I put the gear box back together and blew the rest of the drill out carefully with compressed air. After this I turned my attention to the rusted chuck. Disassembly of the chuck requires pressing the outer sleeve off as described by Jacobs. My arbor press made quick work of this.
The core and outer sleeve of the chuck went into the electrolysis tube to clean them up and then everything was lightly wire brushed. All the parts were then oiled, grease applied inside the threaded split ring, and the chuck reassembled. Note how the jaws came out or see the linked Jacobs page above for help in identifying each jaw. Their order is important and if they don’t end up correct, they won’t line up correctly.
The Milwaukee D-Handle drills are sold with a handle that attaches perpendicularly to the body. If you’re drilling and everything is going fine, you don’t need the handle. But if the bit happens to catch on something, the drill will quickly twist out of your hand which could do damage to you and the drill. As this is undesirable, the drill is sold with another handle. On the models of these drills before the most recent version, the extra handle attached to the drill via a collar. My drill didn’t have the collar or handle. Luckily, I was able to find a collar on ebay for $4. The collar has a threaded 3/8-16 hole that is used to clamp the collar down. A regular bolt can be used in the threaded hole but might not be very comfortable on you hand. So, off I went to the lathe to drill a hole through a 1″ Poplar dowel I had left over. I couldn’t quite get to the other end of the dowel and had to drill it out from the opposite side as well.
Once I had a hole through the dowel I tapped a 10″ long carriage bolt into place. A spacer and washer were also used between the dowel and collar. Now you can turn the handle to loosen, reposition, and tighten the handle. A 10″ handle may be a little excessive but it’s better to have to much than to little. What’s nice about this handle compared to the newest ones is the collared handle. The collar allows the handle to be positioned to the best possible angle. The newest drills have a cheaper styled handle that just screws into the body from the looks of them on the web page.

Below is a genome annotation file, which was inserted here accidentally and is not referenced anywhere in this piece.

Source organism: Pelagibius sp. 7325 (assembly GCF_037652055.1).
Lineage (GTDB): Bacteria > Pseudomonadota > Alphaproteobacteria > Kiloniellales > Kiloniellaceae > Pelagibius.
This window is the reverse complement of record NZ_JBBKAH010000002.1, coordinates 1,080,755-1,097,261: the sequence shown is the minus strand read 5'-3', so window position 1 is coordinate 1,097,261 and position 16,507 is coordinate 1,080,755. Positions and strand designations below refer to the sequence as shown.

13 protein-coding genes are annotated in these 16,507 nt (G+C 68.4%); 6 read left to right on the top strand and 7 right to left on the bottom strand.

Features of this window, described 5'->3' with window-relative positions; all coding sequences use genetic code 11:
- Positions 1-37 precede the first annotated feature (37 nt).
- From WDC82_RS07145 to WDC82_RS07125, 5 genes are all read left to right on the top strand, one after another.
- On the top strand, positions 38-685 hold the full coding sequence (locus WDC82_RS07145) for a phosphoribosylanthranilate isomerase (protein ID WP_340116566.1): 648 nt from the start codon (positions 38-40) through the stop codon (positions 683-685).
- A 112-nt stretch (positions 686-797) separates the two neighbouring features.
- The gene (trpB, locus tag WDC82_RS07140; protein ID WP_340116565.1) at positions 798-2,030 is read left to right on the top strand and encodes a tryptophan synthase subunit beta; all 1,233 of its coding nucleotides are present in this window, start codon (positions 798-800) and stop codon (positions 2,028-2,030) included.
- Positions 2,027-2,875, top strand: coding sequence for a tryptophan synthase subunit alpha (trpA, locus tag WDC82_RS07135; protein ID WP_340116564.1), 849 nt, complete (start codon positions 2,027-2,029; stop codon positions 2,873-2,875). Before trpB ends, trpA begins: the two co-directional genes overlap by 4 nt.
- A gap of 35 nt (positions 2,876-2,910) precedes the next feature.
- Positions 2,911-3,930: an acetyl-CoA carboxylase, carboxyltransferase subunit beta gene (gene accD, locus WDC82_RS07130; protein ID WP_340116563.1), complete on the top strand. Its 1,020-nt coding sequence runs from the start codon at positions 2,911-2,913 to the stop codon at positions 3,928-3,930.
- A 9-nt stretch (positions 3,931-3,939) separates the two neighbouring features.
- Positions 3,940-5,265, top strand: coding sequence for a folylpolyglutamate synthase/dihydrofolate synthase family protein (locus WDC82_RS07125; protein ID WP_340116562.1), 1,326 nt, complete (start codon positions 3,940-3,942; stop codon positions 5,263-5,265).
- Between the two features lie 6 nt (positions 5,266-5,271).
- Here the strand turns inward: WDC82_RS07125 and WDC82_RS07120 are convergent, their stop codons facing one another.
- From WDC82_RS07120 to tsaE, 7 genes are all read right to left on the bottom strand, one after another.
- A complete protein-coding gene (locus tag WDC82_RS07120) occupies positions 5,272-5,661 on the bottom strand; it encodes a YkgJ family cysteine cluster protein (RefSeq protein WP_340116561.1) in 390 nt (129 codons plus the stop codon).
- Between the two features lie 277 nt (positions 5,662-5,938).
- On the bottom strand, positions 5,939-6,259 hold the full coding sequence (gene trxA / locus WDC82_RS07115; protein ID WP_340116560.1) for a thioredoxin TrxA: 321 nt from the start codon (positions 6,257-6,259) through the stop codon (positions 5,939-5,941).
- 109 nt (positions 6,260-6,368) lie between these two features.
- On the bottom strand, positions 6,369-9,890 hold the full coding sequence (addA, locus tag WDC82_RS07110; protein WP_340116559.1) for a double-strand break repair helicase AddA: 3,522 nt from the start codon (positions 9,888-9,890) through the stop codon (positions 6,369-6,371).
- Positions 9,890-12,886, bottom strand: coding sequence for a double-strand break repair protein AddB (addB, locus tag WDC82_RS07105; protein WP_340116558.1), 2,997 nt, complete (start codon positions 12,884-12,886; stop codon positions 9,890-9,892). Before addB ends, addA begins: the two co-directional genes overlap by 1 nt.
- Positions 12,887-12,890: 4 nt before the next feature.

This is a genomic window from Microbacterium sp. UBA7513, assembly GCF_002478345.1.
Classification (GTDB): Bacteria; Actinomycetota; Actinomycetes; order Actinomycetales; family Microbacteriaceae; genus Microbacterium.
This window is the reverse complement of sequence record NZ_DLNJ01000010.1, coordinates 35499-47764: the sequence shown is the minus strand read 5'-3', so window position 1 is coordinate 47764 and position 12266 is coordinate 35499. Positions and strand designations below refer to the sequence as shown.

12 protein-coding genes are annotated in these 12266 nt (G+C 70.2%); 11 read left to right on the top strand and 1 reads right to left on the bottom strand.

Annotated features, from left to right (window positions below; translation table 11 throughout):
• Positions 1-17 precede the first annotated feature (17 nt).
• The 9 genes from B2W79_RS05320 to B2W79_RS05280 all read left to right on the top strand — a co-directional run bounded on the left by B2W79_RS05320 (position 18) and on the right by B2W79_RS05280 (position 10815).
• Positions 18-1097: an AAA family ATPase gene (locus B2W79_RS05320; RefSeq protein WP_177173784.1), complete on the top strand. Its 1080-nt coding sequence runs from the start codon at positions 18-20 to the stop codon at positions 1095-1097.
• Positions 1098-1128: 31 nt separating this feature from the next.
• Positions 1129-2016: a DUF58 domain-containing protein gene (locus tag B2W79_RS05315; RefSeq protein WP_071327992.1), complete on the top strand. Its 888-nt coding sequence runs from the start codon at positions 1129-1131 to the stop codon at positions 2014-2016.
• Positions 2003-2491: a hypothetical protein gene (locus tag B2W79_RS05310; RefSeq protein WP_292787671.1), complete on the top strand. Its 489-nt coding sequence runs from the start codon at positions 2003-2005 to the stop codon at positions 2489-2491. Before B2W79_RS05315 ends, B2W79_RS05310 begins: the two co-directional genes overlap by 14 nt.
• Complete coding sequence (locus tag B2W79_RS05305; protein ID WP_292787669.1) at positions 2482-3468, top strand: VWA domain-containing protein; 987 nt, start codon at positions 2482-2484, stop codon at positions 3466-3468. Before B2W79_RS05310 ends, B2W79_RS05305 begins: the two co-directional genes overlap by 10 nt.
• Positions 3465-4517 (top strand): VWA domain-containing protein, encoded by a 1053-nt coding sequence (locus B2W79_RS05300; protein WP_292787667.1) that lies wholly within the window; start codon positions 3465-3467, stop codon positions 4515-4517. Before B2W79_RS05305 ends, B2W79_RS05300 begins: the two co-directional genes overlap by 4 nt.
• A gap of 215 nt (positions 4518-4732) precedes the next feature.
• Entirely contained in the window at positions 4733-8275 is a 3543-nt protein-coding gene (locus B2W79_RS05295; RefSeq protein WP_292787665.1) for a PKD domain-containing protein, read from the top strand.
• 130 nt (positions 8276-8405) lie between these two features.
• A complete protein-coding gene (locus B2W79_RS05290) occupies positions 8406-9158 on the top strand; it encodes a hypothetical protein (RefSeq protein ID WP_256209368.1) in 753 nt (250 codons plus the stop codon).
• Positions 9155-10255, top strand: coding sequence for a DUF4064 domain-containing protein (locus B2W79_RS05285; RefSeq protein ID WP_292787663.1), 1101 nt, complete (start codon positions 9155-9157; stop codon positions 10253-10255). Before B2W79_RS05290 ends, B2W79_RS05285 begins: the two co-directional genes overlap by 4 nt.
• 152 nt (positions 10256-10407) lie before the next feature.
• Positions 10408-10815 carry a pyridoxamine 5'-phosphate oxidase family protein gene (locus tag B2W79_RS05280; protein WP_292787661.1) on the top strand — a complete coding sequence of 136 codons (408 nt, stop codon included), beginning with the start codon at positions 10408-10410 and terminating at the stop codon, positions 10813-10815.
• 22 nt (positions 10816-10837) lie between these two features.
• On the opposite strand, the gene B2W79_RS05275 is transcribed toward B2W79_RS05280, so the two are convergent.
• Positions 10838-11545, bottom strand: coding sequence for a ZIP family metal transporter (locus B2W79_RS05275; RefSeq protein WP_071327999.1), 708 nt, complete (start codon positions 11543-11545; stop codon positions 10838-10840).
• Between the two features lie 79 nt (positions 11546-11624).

Remember how I said the case is grounded to the green wire? Well, the green wire isn’t connected to the ground because the prong was broken off at some point. As I don’t want to be the ground someday, I cut the old plug off and replaced it with a new one.
Replacement was easily accomplished. One way to check that you’re not going to shock yourself is to use a DMM to check for continuity between all the prongs of the plug and the metal case. You should have continuity with the ground prong and case at all times. You don’t want continuity between the other two prongs and the case with and without the drill’s switch engaged. I wasn’t worried about shocking myself but thought I’d demo it. This technique would also be useful before firing up an old tool you just got for the first time.